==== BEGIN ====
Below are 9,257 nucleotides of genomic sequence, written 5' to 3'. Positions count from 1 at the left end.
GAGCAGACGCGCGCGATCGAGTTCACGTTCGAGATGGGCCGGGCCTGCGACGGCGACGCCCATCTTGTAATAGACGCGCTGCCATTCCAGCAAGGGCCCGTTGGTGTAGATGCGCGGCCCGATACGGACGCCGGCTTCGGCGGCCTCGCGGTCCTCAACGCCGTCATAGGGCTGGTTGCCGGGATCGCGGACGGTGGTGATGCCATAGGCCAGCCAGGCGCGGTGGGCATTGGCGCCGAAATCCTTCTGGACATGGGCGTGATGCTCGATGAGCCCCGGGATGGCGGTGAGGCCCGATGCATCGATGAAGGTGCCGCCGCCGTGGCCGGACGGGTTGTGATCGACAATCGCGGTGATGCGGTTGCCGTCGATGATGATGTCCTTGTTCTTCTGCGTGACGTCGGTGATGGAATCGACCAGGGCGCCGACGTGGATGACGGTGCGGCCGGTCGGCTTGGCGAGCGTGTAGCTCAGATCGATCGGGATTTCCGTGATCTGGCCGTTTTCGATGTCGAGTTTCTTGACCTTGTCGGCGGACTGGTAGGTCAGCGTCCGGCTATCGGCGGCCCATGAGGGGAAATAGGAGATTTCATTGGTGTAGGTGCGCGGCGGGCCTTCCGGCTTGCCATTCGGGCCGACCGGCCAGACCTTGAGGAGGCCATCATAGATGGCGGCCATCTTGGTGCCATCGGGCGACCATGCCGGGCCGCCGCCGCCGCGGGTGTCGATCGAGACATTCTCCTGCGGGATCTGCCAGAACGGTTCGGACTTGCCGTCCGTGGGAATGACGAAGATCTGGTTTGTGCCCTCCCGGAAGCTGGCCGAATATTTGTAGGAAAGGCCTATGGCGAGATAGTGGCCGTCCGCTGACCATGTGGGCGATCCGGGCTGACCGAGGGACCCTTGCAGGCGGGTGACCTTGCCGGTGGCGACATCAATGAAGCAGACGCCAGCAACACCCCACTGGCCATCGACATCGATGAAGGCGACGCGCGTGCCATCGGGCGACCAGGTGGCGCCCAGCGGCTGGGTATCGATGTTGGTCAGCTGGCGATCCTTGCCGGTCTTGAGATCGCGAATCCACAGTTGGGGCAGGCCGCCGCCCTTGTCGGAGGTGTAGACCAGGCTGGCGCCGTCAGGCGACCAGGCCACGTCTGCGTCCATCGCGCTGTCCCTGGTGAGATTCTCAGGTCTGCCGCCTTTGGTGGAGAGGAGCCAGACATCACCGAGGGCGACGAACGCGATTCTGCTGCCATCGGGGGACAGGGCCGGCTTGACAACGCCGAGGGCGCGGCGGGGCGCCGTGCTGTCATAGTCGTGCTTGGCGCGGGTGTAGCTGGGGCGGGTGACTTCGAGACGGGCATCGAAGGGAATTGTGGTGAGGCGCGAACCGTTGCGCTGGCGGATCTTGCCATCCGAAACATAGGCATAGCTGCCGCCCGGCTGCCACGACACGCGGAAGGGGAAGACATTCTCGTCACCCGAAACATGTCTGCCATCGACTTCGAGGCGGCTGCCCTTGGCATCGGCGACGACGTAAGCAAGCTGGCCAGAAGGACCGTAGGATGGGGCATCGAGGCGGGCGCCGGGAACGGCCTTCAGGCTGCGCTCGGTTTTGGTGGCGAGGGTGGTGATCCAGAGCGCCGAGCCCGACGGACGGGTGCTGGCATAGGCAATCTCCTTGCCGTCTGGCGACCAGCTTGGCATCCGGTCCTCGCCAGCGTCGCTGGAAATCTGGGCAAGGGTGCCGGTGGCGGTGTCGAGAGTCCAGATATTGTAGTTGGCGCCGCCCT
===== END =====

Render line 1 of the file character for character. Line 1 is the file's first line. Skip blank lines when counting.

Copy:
Below are 9,257 nucleotides of genomic sequence, written 5' to 3'. Positions count from 1 at the left end.